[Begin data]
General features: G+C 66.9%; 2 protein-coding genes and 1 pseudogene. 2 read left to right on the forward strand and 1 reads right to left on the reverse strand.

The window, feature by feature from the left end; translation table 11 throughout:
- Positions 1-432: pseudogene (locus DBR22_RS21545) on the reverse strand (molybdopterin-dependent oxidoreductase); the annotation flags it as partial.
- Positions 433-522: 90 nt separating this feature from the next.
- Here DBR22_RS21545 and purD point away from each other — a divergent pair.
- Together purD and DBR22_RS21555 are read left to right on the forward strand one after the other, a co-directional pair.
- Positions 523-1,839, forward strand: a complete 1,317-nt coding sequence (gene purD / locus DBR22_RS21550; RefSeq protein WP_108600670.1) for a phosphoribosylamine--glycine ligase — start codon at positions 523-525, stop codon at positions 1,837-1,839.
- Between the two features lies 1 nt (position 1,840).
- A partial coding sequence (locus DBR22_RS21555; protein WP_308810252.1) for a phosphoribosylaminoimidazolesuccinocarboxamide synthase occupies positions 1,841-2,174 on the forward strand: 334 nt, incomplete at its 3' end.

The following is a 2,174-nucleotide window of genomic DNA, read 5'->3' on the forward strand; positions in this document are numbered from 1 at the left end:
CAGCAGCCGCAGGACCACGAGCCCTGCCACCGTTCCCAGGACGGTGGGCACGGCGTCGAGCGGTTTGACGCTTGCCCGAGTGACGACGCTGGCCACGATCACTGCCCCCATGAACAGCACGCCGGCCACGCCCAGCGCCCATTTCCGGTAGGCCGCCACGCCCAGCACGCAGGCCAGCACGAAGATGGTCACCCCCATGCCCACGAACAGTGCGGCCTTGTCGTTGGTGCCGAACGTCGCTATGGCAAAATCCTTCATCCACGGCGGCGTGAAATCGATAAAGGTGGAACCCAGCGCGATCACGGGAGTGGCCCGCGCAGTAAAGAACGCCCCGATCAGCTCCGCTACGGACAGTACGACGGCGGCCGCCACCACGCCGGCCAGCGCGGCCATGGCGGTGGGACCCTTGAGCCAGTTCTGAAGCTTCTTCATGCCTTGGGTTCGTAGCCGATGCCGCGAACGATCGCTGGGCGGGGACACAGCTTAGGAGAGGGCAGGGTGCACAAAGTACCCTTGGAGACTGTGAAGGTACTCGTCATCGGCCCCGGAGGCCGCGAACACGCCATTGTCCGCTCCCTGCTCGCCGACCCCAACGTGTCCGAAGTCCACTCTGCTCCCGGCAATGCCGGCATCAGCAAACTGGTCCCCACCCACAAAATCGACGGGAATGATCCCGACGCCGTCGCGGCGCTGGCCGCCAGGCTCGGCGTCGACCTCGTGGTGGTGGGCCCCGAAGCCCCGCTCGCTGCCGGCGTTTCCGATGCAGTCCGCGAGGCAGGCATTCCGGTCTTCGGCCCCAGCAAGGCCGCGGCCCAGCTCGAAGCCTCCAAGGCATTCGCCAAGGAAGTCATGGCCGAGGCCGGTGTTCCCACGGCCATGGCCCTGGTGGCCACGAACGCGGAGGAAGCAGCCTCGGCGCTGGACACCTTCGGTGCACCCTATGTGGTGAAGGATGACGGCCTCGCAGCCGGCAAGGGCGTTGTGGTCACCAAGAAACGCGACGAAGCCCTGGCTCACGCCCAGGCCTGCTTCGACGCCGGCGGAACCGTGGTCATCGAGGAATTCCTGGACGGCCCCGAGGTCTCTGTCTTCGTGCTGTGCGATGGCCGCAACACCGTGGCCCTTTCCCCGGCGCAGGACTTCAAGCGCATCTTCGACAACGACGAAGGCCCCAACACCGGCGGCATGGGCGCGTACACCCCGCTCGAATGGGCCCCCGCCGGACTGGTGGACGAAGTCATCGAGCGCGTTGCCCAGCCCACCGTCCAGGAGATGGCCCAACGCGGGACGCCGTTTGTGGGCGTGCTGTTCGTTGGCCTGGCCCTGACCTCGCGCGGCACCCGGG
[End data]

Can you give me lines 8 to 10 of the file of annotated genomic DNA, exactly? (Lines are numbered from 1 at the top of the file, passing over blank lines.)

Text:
- Between the two features lies 1 nt (position 1,840).
- A partial coding sequence (locus DBR22_RS21555; protein WP_308810252.1) for a phosphoribosylaminoimidazolesuccinocarboxamide synthase occupies positions 1,841-2,174 on the forward strand: 334 nt, incomplete at its 3' end.

The following is a 2,174-nucleotide window of genomic DNA, read 5'->3' on the forward strand; positions in this document are numbered from 1 at the left end: